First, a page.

• Cato Johnson, Chief of Staff, Methodist Lebonheur Healthcare
  • Stephanie Love, Vice Chairwoman, Shelby County School Board
  • Charlie Caswell, Outreach Pastor, The House Memphis Church
  • David Weatherspoon, Chaplain, LeBonheur Children’s Hospital
  • Stephanie Reyes, Director of Development, OutMemphis
  • Lori Turner-Wilson, CEO, RedRover Sales & Marketing
  • Mark Billingsley, Commissioner, Shelby County
  • Tosha Downey, Director of Advocacy, Memphis Education Fund
  • Anthony Tate, President, Ashaun, LLC
  • Cardell Orrin, Memphis City Director, Stand for Children
  • Josh Lipman, Philanthropist
  • Preston Butts Jr., CEO, Mem10 Consulting, LLC
  • Lori Spicer Robertson, Chief Communications & Engagement Officer, United Way of the Mid-South
  • Teddy Gorman, Director of Sales & Marketing, Gorham/Schaffler, Inc.
  • Elizabeth Low, Attorney, FedEx
  • Trey Carter, President, Olympic Career Training Institute
  • Courtney Leon, Program Officer, Plough Foundation
  • Janice A Banks, President & CEO, Small Planet Works
  • Tommy Malone, President, Memphis Firefighter Association
  • Kemp Conrad, Councilman, Memphis City Council
  • Julia Kavanagh, Attorney, Hall Booth Smith, P.C.
  • A C Wharton, former Mayor
  • TaJuan Stout Mitchell, former City Councilwoman
  • Walter Bailey, outgoing commissioner
  • Gayle Rose, philanthropist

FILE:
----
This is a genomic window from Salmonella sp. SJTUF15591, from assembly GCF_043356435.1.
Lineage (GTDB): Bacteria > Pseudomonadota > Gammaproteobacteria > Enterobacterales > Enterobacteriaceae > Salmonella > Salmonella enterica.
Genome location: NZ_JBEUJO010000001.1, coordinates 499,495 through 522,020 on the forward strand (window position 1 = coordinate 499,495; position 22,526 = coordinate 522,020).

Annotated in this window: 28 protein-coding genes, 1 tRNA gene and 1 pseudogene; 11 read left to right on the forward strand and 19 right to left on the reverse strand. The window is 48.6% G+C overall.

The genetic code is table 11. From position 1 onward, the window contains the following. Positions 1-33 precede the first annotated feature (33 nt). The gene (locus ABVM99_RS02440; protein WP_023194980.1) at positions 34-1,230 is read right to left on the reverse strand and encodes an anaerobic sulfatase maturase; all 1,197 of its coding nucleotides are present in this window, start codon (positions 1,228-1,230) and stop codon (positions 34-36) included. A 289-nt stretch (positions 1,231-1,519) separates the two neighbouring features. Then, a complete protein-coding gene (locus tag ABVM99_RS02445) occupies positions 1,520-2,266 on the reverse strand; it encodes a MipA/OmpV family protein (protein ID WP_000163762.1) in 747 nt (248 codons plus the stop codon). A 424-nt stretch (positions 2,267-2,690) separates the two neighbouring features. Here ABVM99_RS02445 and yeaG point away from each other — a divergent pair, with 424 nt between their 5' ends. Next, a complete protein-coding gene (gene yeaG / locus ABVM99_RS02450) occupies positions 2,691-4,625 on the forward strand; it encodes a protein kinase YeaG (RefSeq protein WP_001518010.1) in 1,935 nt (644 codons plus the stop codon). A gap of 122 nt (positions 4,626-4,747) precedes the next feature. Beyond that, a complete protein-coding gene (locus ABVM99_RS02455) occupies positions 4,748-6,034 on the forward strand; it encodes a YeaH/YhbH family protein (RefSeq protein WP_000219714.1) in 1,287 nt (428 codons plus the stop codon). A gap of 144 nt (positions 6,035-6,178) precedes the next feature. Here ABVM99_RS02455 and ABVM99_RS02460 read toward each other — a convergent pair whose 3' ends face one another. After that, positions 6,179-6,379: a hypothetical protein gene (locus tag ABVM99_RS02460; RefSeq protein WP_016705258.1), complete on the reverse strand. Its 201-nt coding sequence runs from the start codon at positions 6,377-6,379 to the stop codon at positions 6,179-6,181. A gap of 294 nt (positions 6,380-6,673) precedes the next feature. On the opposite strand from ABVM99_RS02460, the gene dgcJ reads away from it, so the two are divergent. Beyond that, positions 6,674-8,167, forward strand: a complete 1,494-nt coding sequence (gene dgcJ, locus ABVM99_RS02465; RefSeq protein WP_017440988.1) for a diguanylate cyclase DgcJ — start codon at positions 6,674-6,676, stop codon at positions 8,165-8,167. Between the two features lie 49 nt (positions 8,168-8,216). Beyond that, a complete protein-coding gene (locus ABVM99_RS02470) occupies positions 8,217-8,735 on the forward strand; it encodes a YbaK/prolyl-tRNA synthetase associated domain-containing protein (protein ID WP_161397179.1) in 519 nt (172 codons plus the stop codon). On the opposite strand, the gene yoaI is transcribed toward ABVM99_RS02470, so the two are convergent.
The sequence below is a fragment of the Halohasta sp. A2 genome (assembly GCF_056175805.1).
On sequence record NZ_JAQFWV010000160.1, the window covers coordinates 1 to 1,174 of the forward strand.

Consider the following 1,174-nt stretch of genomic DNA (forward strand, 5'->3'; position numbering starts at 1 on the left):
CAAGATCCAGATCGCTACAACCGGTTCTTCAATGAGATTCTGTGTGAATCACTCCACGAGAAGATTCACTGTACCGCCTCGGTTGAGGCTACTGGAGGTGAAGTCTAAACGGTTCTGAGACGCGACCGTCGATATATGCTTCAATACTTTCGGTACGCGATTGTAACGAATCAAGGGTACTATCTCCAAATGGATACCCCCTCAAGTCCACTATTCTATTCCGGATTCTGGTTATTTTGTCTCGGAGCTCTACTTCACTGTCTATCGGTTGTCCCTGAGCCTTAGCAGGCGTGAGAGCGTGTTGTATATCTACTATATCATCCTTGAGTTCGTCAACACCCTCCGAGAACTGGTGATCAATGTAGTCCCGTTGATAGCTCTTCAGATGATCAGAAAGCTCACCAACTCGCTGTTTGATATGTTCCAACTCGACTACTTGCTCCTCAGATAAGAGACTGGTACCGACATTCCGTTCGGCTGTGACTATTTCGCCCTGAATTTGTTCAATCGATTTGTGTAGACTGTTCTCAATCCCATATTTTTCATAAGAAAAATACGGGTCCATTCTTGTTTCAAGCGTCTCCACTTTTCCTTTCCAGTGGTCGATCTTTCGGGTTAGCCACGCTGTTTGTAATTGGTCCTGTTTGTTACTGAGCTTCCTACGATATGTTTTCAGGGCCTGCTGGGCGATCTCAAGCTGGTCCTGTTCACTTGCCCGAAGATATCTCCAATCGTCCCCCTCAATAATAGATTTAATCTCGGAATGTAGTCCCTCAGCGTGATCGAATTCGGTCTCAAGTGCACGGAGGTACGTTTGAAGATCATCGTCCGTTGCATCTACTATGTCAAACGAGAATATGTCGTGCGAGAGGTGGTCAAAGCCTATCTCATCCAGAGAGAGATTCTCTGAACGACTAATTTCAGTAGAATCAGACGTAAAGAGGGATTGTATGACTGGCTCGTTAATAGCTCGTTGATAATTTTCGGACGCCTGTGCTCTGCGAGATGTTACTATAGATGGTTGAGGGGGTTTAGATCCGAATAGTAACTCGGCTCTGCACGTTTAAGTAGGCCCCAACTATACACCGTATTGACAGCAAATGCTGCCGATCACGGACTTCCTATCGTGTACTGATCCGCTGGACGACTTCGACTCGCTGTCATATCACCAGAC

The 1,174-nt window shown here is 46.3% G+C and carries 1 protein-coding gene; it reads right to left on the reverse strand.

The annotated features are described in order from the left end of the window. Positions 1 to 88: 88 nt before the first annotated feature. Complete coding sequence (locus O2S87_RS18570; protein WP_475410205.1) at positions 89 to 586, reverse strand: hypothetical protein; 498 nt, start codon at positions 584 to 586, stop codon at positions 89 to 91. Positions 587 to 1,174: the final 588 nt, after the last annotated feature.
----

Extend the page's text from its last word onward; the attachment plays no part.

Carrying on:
• Steve Cohen, U.S. Congressman
  • Paul Morris, President of Jack Morris Auto Glass and former President of the Downtown Memphis Commission
  • Lionel Hollins, former Memphis Grizzlies coach
  • Danielle Inez, honorary co-chair
  • Lee Harris, Shelby County mayor-elect


Federal judge sides with ACLU over MPD’s surveillance of protesters

By Kendall Downing, WMC

MEMPHIS, TN (WMC) – Memphis Police Director Mike Rallings is defending his department after a federal ruling last week last week said the city engaged in political intelligence–despite a court order prohibiting it.

Federal judge Jon McCalla handed down a 35-page order that a legal analyst said is a blow to the city’s case, which starts versus the American Civil Liberties Union of Tennessee in federal court Monday.

Tuesday afternoon, Rallings issued a lengthy statement that said in part,

“The terms “surveillance” and “spying” are being used in the media, but that’s erroneous. Those words conjure up images of officers in unmarked vans on the street corner listening to tapped phone conversations. This does not accurately reflect MPD’s activities, or its motivation, regarding the monitoring of events which are the subject of this lawsuit.”

Click here to read the full statement.

The ACLU is accusing Memphis police of disobeying a consent decree from the late 1970s. It’s an agreement that prohibits the city from gathering intelligence relating to someone’s First Amendment rights.